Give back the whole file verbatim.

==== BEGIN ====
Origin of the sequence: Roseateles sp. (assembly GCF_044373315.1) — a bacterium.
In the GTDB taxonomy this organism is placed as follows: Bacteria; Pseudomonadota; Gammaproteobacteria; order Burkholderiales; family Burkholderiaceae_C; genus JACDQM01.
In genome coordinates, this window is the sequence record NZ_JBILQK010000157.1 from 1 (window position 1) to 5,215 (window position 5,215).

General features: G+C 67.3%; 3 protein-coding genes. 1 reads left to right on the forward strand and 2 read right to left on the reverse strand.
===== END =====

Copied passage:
Origin of the sequence: Roseateles sp. (assembly GCF_044373315.1) — a bacterium.
In the GTDB taxonomy this organism is placed as follows: Bacteria; Pseudomonadota; Gammaproteobacteria; order Burkholderiales; family Burkholderiaceae_C; genus JACDQM01.
In genome coordinates, this window is the sequence record NZ_JBILQK010000157.1 from 1 (window position 1) to 5,215 (window position 5,215).

General features: G+C 67.3%; 3 protein-coding genes. 1 reads left to right on the forward strand and 2 read right to left on the reverse strand.